Brain Activity Reveals Native Language

June 24, 2008 07:01 AM
by Sarah Amandolare
By studying brain activity, scientists are able to determine a person’s mother tongue and proficiency in other languages, which could help doctors treat certain medical conditions.

30-Second Summary

In a study lasting more than a year, Italian scientists evaluated brain activity while people read, and were able to determine their native language and level of proficiency in other languages.

Subjects’ brain activity was surprisingly different when they were shown words in their native language, as opposed to words in other languages they spoke. The results “show how differently the brain absorbs and recalls languages learned in early childhood and those learned later in life,” reported the Los Angeles Times.

Italian professor Alice Mado Proverbio said a person’s native language prompts associations in the brain, which show up as heightened electrical activity.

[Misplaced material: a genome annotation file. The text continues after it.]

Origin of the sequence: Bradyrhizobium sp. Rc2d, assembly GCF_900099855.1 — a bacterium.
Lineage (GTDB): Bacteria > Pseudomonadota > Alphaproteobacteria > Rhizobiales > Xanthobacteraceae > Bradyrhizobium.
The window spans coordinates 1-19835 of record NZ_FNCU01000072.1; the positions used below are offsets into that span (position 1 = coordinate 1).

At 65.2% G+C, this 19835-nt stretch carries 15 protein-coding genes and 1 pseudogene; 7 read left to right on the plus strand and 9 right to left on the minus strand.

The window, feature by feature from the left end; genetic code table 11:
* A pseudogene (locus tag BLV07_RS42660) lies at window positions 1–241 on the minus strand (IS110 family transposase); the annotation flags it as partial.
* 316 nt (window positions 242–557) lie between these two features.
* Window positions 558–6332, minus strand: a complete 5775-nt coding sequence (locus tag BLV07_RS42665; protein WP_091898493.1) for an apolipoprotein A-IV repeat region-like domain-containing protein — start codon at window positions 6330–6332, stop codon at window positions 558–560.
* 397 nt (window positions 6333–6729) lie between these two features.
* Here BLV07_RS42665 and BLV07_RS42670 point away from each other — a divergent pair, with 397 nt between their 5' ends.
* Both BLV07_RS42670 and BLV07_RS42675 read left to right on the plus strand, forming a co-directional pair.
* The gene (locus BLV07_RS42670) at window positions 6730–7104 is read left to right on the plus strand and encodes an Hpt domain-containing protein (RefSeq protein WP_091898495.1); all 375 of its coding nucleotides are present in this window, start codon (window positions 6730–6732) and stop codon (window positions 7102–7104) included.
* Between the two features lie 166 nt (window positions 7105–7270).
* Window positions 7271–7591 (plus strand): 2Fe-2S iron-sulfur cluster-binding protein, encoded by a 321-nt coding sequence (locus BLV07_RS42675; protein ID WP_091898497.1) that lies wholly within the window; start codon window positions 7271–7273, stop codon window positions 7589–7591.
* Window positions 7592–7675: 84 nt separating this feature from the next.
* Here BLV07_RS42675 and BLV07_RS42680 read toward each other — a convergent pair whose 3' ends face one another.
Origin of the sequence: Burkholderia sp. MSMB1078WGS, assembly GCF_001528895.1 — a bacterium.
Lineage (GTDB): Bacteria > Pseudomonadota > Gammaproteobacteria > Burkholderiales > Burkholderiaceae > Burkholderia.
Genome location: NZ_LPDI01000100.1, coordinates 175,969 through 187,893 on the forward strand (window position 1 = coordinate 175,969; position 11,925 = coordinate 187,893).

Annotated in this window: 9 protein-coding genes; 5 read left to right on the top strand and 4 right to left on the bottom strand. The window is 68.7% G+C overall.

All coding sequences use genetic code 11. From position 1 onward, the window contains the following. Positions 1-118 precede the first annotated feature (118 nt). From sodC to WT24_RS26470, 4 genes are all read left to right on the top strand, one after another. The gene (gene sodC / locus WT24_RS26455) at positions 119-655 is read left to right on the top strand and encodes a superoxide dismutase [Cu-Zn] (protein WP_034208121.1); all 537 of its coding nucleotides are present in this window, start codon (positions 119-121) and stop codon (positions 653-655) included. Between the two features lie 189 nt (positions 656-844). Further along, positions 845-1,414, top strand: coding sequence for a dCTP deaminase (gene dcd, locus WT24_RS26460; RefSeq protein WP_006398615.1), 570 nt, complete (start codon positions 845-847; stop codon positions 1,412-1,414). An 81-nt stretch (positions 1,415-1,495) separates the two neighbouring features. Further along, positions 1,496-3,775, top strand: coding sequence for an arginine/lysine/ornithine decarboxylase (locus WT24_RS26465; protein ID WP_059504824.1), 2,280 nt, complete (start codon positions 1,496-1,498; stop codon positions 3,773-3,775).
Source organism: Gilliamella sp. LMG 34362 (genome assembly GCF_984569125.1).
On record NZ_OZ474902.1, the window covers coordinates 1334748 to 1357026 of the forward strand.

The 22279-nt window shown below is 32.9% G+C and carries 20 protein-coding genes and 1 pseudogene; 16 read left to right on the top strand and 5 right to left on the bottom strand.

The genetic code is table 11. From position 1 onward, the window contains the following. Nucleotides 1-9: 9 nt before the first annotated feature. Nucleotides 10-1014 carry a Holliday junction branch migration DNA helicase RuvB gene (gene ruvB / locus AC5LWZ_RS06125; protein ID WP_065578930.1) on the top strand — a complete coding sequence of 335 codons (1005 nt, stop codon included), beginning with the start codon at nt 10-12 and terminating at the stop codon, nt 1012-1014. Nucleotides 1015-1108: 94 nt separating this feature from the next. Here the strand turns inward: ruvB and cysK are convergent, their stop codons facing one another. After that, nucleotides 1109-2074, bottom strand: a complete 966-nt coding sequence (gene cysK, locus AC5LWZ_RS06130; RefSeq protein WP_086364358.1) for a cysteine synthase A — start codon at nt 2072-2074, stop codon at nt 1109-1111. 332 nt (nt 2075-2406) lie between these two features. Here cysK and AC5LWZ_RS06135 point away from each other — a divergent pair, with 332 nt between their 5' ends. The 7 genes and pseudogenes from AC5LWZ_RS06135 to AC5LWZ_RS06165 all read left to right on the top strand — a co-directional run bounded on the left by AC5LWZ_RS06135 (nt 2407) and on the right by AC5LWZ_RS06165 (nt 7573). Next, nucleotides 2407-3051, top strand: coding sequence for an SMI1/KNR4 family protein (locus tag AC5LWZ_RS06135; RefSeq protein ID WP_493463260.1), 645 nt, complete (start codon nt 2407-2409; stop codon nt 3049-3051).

Proverbio said the finding could aid communication between doctors and patients with amnesia or diseases that affect speech, such as dyslexia. Additionally, it could be used to determine the nationality of refugee applicants or terrorism suspects.

Recently, research performed at the Chinese Academy of Sciences and Dalian University of Technology indicated that the first language a person learns “may fine-tune neural circuits in distinctive ways,” reported the Wall Street Journal.

Native language has also been shown to influence the way the brain solves mathematical puzzles and processes phonetics.

Headline Link: Brain reveals native language

Background: Finely tuned pathways

Related Topics: The particulars of learning language

Reference: University of Milano-Bicocca study


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